September 23rd, 2013
HDL-P: The Better Marker of Residual Risk?
In a new analysis of data from the JUPITER trial, researchers found that high-density lipoprotein particles (HDL-P) may be a better marker of residual risk than chemically measured high-density lipoprotein cholesterol (HDL-C) or apolipoprotein A-1 (apoA-1). CardioExchange’s editor-in-chief Harlan Krumholz interviewed lead investigator Samia Mora about the analysis, which was recently published in Circulation.
Harlan Krumholz: You previously showed in the JUPITER trial that on-treatment HDL-C was not predictive of residual risk among statin-treated individuals, while HDL-C was predictive among those taking placebo. Should we have risk-stratification tools that are specific to whether patients are taking statins?
Mora: It is not yet clear whether specific risk-stratification tools should be used for patients taking statins compared with those not taking statins, and whether such a strategy would improve outcomes among statin-treated patients. What is clear is that vascular events among statin-treated patients remain common, especially among patients with known vascular disease, and that there may be other risk factors or determinants of residual risk among statin-treated patients. For example, in the TNT trial of patients with known coronary disease, standard risk factors and other known clinical variables explained a moderate amount of the residual risk. However, the c-index of 0.7 suggested that additional factors may contribute to residual risk.
Our earlier JUPITER results provocatively suggested that on-statin HDL-C levels were not associated with residual vascular risk, but we were unable to rule out a possible association for HDL-C with residual risk in JUPITER because of the relatively small number of events in the rosuvastatin arm. In a recent meta-analysis of eight statin trials (including JUPITER) among 38,153 statin-allocated patients with a total of 5387 vascular events, on-treatment HDL-C levels were predictive of residual risk.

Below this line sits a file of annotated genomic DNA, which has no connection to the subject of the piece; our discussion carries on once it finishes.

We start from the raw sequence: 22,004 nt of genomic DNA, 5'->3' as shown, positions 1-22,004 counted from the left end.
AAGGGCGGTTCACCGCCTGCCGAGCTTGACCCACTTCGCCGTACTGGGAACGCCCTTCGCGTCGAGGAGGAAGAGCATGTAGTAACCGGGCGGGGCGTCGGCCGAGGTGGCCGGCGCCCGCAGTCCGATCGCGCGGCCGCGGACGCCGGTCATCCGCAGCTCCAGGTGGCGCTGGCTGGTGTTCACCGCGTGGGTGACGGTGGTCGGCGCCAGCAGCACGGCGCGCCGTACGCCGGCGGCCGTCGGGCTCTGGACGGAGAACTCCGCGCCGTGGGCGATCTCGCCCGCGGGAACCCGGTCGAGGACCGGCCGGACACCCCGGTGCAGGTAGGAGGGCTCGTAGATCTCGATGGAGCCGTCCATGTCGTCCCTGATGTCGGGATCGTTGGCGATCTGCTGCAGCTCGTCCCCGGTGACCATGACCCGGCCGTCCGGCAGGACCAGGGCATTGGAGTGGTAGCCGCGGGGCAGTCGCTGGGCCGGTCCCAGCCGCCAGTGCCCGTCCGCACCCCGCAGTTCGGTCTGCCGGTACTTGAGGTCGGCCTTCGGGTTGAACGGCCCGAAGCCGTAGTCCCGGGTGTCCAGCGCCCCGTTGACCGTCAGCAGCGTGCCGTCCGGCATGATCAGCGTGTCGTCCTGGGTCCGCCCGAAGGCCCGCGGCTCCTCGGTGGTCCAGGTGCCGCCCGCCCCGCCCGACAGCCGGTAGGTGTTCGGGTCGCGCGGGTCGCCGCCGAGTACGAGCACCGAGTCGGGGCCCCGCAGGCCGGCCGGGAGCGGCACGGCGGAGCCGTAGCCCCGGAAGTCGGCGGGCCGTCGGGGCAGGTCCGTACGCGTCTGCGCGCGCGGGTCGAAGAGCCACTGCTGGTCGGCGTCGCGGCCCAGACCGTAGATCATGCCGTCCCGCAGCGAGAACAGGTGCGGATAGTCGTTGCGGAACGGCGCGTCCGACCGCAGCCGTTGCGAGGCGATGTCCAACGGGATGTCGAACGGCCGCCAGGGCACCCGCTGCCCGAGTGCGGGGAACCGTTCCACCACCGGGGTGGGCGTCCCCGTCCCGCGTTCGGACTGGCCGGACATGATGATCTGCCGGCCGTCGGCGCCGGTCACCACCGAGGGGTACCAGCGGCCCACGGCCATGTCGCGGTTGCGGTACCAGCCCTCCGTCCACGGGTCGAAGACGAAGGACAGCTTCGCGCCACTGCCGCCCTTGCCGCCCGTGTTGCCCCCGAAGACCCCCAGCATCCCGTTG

Harlan Krumholz: In your new article you suggest that other indices of HDL might be more useful in patients on statins. How did you come up with that hypothesis?
Mora: Our hypothesis was driven by our earlier intriguing findings from the MESA study. Among statin-naïve individuals, the number of HDL-P was a better predictor of subclinical atherosclerosis and clinical events compared with HDL-C.
Harlan Krumholz: You find that HDL-P is predictive in patients on rosuvastatin but not in those on placebo. Given this finding, what should practicing doctors do now?
Mora: In our current study from JUPITER, we found that the number of HDL-P was associated with incident vascular events among both the placebo- and rosuvastatin-allocated groups, and was a better predictor of residual risk among the rosuvastatin-allocated group than HDL-C or apoA-1. Our results should be viewed as hypothesis generating and will require further evaluation in other studies before they can be applied clinically. However, the current results from JUPITER along with the earlier results from MESA highlight that HDL-C is not the same measure as HDL-P number, and that other properties of HDL may be significant. We just don’t know what we should do about them. Practicing doctors can reduce residual risk by applying and reinforcing multi-factorial risk reduction strategies that have been demonstrated to be efficacious and life-saving.
Harlan Krumholz: Also, if you are a patient on statins, can you now ignore your HDL level?
Mora: HDL levels can be measured with various tests, such as HDL-C, HDL-P number, HDL size, HDL function, apoA-1, and many other emerging properties of HDL. Our current study suggests that patients with a low HDL-P number on statin therapy are more likely to suffer from vascular events compared with individuals who have a low HDL-Con statin therapy. We just don’t know yet what is the best way to reduce this “HDL-related” risk.
Harlan Krumholz: We have seen patients whose HDL levels declined on statins, do you have any evidence about what that does to risk?
Mora: The best observational evidence to-date addressing this question comes from the large meta-analysis of 38,153 patients, which had enough events by strata of HDL-C change. In that study conducted among statin-allocated patients, neither an increase nor a decrease in HDL-C levels related to subsequent vascular risk. By contrast, an increase in apoA-1after statin allocation was associated with a reduction in subsequent vascular events. Interestingly, apoA-1 is more correlated with HDL-P than it is with HDL-C, but we don’t have enough data to address whether an increase in HDL-P number after statin therapy would result in better outcomes.